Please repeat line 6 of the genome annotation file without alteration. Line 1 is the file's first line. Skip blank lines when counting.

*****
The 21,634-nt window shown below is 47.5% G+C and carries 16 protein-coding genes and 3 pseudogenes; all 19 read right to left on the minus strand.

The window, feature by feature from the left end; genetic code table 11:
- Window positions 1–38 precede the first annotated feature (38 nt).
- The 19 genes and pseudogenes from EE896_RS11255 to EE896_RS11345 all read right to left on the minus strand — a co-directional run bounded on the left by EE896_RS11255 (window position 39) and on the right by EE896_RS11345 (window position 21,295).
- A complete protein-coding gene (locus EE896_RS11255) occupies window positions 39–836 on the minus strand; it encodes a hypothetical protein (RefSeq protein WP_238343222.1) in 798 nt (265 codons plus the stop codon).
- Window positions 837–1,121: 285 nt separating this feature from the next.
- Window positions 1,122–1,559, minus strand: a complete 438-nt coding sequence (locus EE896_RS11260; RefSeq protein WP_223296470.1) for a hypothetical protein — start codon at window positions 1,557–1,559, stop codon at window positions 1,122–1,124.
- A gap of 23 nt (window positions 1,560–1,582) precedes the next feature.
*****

- Window positions 837–1,121: 285 nt separating this feature from the next.